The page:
The Lydster: Feeling the Bern

I swear I saw Joe Bruno.

Trumpcar2On Monday, April 11, not one but THREE Presidential candidates were going to be in the Capital District of New York State: John Kasich (R), Bernie Sanders (D), and Donald Drumpf (R). A day or two before, The Daughter started wheedling me – why didn’t she bug her mother? – to see one of them, the one alphabetically last.

I said no. I said no because I was afraid she might get hurt. She said that no one was going to hurt a little girl, but I noted that she is taller than most adult women. She should watch him on television. (I was also afraid I might get hurt, but I didn’t bring that up.)

Her counter-proposal was to see Bernie Sanders. I noted that he too would be on TV, and he was speaking during the school day.

“But it would be educational!”

She wanted ME to contact her teacher to ask if she could go, but I said she could go if SHE asked her teacher and she said yes; she can be shy in these matters.

Monday morning, I had to get a blood test, which I ended up going to TWICE because I forgot my insurance card the first time. I kept checking my email to see if her teacher contacted me. The Wife came home early – she had an eye test in the early afternoon – and she checked HER email, where she received a positive response from the teacher to MY inquiry.

By this time, it was already noon. The Washington Armory opened at 11 a.m., and the rally was at 2 p.m. I got the Daughter out of school. The Wife dropped us a block from the Armory, because I figure the traffic at Washington and Lark would be crazy, and so it was.

We went to the end of the line, which was down Washington Avenue, across Dove Street, up Elk Street to behind the armory; had we realized, we would have gone the shorter route.

I engaged a young man, 33, behind us in conversation. We decided that this was very educational for the Daughter, because it addressed sociology (the nature of the crowd), history, political science, meteorology (it was very windy, raining briefly; his girlfriend was freezing), and undoubtedly other disciplines.

A green car drove by a couple times, with Drumpf USA, etc. painted in splotchy white, as though he’d used a huge bottle of Wite-Out. It had two huge American flags.
Even as the Armory was in sight, I knew the capacity of the Washington Armory was 3000 for basketball games, maybe 1000 more for something like this, and that we probably wouldn’t get in. This turned out to be the case.

Still, we stuck around. I ran into my friends Dan and Lynne. I bought The Daughter a Feel the Bern T-shirt and a couple buttons.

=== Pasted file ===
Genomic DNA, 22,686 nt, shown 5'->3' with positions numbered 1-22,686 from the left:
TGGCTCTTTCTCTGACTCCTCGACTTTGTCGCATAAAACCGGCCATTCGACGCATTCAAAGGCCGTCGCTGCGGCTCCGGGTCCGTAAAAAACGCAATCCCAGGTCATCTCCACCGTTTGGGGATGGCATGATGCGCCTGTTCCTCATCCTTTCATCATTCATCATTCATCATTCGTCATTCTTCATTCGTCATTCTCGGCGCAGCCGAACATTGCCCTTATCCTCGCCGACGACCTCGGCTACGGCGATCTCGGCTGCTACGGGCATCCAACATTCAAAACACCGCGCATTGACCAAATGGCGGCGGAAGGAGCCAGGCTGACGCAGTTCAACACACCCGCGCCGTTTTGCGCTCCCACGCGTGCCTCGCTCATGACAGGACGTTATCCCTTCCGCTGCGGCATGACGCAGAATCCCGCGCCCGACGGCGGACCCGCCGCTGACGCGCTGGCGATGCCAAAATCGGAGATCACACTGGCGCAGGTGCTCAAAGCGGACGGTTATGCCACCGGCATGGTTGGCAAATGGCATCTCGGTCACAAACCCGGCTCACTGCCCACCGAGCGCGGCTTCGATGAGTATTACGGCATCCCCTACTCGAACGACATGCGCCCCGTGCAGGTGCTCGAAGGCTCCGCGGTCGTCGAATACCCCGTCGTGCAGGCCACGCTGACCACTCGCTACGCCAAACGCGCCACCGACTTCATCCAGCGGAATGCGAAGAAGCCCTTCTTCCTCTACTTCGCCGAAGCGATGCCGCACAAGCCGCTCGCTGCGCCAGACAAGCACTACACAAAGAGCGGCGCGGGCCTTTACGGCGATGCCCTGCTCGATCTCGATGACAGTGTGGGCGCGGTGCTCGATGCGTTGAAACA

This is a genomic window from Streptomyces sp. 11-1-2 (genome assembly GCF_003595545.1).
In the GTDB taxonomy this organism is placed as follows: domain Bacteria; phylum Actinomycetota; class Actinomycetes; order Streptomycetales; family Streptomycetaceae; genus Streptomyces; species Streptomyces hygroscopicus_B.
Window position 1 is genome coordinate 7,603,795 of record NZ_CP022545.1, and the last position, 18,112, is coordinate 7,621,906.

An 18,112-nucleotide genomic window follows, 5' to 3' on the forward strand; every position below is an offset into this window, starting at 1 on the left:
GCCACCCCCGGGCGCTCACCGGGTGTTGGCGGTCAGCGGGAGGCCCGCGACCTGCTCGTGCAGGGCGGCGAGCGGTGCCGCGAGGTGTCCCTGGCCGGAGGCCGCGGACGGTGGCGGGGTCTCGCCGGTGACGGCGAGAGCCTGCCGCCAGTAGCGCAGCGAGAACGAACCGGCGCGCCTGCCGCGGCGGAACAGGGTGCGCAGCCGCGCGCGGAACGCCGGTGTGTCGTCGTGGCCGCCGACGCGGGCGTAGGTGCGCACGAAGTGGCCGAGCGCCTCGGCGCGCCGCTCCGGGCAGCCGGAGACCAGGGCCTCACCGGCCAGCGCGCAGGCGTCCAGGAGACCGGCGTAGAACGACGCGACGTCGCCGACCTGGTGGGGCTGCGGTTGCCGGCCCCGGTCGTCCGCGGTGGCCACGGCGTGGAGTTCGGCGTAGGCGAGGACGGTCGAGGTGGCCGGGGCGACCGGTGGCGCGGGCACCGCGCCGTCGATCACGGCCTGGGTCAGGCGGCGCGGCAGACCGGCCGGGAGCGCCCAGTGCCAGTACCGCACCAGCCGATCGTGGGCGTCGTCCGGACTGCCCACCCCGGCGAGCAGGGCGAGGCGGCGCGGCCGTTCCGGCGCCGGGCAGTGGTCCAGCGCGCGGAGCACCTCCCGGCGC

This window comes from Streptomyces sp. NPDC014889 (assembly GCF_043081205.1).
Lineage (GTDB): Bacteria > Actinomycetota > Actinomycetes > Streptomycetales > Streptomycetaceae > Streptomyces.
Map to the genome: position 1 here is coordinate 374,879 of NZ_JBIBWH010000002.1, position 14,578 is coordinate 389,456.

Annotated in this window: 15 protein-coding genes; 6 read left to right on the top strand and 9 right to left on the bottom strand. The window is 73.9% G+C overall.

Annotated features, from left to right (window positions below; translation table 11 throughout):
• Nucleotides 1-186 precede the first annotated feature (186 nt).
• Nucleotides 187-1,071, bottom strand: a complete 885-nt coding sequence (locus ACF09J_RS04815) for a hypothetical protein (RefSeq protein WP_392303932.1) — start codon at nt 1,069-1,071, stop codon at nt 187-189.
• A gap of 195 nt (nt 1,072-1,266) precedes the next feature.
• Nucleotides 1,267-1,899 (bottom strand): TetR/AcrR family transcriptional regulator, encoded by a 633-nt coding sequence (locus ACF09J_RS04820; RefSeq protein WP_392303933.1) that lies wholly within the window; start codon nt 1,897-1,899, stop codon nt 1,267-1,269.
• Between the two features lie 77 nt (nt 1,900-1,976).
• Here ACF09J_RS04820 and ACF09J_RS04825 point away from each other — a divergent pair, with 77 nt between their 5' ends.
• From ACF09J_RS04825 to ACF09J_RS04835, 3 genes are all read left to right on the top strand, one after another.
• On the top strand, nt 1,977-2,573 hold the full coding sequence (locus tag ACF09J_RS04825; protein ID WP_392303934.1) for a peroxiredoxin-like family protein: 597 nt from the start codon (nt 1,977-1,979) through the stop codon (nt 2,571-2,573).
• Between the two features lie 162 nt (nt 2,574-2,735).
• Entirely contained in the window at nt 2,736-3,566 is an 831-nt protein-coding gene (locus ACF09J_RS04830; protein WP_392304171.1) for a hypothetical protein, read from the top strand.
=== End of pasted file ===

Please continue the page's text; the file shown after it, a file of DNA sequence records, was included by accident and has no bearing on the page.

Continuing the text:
She started taking notes, as we listened to the activities inside via a couple speakers that kept cutting out. The audio in front stopped playing music, and we heard, “I’m sorry the venue wasn’t big enough.”


He gave a seven-minute speech on his main topics: end fracking, Medicare for all, free college, climate change is real. “We can’t spend trillions in Iraq while we leave our cities at home.” Some families are spending 50-60% on housing each month. There’s too much police violence. We need a $15 per hour minimum wage.

He noted that movements develop from the bottom up: trade unions, civil rights, women’s rights, gay rights.

After that, we caught a bus and went home, and watched the last 50 minutes of the speech on TV. We also saw Kasich speak in Troy.

The Wife took us out to dinner; it was quite good. In another room, I swear I saw Joe Bruno, the former state Senate Majority Leader, surrounded by a dozen others.

The Daughter was trying to rush The Wife home, because she (and I) wanted to watch The Donald. He didn’t say anything in that way he generally does: read some reviews. All in all, an excellent day.

The next day, The Daughter confessed that she didn’t REALLY wanted to see Donald, she wanted to see Bernie, but used the DJT request as an opening salvo in what she REALLY wanted. Well played, Daughter, but I would have said yes to Bernie, eventually, even without the chicanery.

Photo credits: car (c) 2016 Kate Intelisano. Bernie (c) Daniel Van Riper

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